4-5 miles, 2 to 2-and-a-half hours, moderate walking
pubs and tea rooms in Alfriston, and the picturesque Cricketers in Berwick and Rose Cottage Inn in Alciston, just off the main trail
accessible by bus
This walk starts in Alfriston within the South Downs National Park where you can also visit the National Trust’s first property, acquired in 1896, the 14th century Alfriston Clergy House. Heading north, you reach the downland village of Berwick where the cottage style Cricketers pub makes a good stop as does a visit to the church for a look at the murals by Bloomsbury Group artists. There are fine views later in the walk over Alfriston and the spire of St Andrew’s Church, known as the ‘Cathedral of the Downs’.
An undulating walk on to the South Downs around Hove taking in the Benfield Hill Nature Reserve. Good under foot with far reaching views, there’s lots to enjoy. The walks starts and ends at The Hangleton Manor, an old manor house, now a a pub and a grade II listed building – the the oldest domestic secular building in Brighton & Hove dating back to the 1500s. This makes the Hangleton the ideal location for a short pub walk with the option of a pint and bite to eat before or after a walk up to the Downs above Hove.
village pubs in Ripe (closed as at April 2015) and Yew tree Inn, Chalvington
An easy walk starting in the small village of Ripe, eight miles east of Lewes, along country lanes and across fields with a few stiles, taking in two attractive churches and the nearby village of Chalvington. There are views towards the South Downs. The walk starts at the currently closed Lamb Inn in Ripe and a short diversion in Chalvington will take you to the Yew Tree Inn, a friendly and traditional rural pub with good value food and a large attractive garden.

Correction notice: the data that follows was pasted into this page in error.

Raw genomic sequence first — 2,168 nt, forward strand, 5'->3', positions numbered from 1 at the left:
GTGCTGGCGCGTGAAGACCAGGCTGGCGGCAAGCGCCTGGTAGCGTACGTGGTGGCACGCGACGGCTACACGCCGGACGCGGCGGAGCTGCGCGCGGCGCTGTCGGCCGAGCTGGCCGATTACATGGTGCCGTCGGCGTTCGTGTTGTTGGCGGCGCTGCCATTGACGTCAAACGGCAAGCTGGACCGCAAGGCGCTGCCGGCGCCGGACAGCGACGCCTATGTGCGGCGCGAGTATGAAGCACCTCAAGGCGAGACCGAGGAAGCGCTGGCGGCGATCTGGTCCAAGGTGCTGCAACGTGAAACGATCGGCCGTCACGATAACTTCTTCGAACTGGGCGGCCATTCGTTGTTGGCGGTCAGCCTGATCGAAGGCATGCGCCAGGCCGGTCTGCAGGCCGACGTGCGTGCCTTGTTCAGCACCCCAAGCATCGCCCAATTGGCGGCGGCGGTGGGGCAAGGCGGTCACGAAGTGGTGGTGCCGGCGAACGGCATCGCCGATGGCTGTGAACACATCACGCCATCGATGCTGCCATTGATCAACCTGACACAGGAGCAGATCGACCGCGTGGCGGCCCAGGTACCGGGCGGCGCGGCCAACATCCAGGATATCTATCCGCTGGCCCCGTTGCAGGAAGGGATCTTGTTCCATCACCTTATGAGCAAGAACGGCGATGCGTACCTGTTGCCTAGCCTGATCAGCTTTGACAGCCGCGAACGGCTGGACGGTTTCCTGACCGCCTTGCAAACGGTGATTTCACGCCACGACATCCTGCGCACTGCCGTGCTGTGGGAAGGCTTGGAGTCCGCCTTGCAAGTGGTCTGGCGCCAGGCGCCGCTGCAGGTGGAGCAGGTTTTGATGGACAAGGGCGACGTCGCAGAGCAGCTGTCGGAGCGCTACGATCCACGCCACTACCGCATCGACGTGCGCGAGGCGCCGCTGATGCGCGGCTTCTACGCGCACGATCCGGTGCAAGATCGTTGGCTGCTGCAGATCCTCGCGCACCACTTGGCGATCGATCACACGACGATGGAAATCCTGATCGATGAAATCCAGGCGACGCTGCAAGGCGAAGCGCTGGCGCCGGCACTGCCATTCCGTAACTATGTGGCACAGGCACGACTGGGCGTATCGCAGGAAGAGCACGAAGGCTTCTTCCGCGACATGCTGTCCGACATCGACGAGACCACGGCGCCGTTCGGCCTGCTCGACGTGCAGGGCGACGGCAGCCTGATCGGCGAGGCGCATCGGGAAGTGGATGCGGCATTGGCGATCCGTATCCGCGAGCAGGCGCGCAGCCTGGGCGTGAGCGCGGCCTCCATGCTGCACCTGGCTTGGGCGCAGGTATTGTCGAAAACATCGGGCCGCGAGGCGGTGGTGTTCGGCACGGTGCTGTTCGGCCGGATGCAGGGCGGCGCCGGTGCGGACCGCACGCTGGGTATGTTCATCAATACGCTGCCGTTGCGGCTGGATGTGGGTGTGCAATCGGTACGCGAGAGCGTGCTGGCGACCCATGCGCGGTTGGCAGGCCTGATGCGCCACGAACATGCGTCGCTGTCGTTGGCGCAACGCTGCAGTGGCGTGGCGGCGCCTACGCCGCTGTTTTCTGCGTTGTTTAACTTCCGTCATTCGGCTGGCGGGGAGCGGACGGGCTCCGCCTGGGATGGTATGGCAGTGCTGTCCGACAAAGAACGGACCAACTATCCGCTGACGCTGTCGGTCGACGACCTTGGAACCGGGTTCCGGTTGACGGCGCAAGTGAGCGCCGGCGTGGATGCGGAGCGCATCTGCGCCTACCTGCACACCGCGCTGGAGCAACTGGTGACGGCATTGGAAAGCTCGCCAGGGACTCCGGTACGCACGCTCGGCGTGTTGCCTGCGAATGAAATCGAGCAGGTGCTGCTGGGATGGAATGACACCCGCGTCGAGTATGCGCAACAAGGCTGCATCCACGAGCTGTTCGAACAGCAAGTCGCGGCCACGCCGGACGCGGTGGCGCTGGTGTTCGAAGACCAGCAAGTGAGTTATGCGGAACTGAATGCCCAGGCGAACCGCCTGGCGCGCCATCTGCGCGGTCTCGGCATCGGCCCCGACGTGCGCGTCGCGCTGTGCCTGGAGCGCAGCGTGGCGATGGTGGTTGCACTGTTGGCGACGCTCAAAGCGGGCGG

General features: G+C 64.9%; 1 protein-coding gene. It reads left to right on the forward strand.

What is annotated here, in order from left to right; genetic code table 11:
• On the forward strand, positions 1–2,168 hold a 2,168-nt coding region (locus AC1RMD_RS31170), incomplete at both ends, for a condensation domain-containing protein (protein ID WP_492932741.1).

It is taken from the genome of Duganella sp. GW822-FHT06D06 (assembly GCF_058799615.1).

The villages of Ripe and Chalvington are close neighbours, which still retain their individual characteristics. One of the most eye-catching houses in Ripe is The Old Cottage, a 16th century timber framed building covered in a large number of carvings. The tiny church in Chalvington is unusual, being constructed of local flint from the South Downs. It has a wooden tower which has leant slightly since the Great Storm of October 1987.
Tiger Inn at East Dean, National Trust cafe at Birling Gap
The short 3 mile circular walk starts from The Tiger Inn at East Dean in East Sussex, a wonderfully situated pub on a traffic-free village green. On this walk, you still walk down to the coast but after a short coastal stretch you turn back inland (avoiding the challenge of walking the Seven Sisters but getting the view). Great downland and coastal views.
What remains of the small settlement at Birling Gap is crumbling into the sea but you should be able to visit the cafe as long as the sea has not made any further inroads!
The last of the Coastguard Cottages, Birling Gap
The alternative walk is longer with some short steep ascents along the coast as you tackle the start of the Seven Sisters.
A walk through woods, farms and fields taking in the villages of Copsale and Nuthurst, south of Horsham. The walk used to pass two pubs, The Bridge House Inn in Copsale, and the 17th century Black Horse Inn in Nuthurst. The former is no more and has apparently been demolished, though you may still spot the pub sign! The walk finishes on a short stretch of the Downs Link path on a disused railway. The Black Horse Inn grew out of three cottages built for estate workers attached to Sedgewick Park, a nearby hunting lodge used by Henry VIII.
6.2 miles (10k), 2 and a half hours for the AA walk
good pubs and tea rooms in Alfriston (note that this is a short detour off the AA walk) and Litlington (Fancy Free Walk only). Wilmington also has a pub and tea rooms, but these are a short walk away from the start/finish.
accessible by bus
The Long Man of Wilmington
A choice of two excellent walks up to some of the finest Downland in East Sussex, above the historic village of Alfriston, where there are a range of tea shops and pubs.
Both walks start in Wilmington and take you past the tiny and remote Lullington Church, built from the remains of the chancel of an earlier church that was destroyed by fire. It’s then up to the edge of Lullington Heath, a rare chalk heathland. Towards the end of the walk, you pass above the mysterious 235 foot hill figure of the Long Man of Wilmington.
The longer Fancy Free walk also takes in the downlannd hamlet of Folkington, as well as Litlington and Alfriston itself.
Follows the course of the Arun River from the riverside Black Rabbit pub along a raised bank to the small hamlet of South Stoke and d return enjoying quiet lanes and good views water meadows and towards Arundel Castle.This is one of Hall and Woodhouse’s Public House Walks.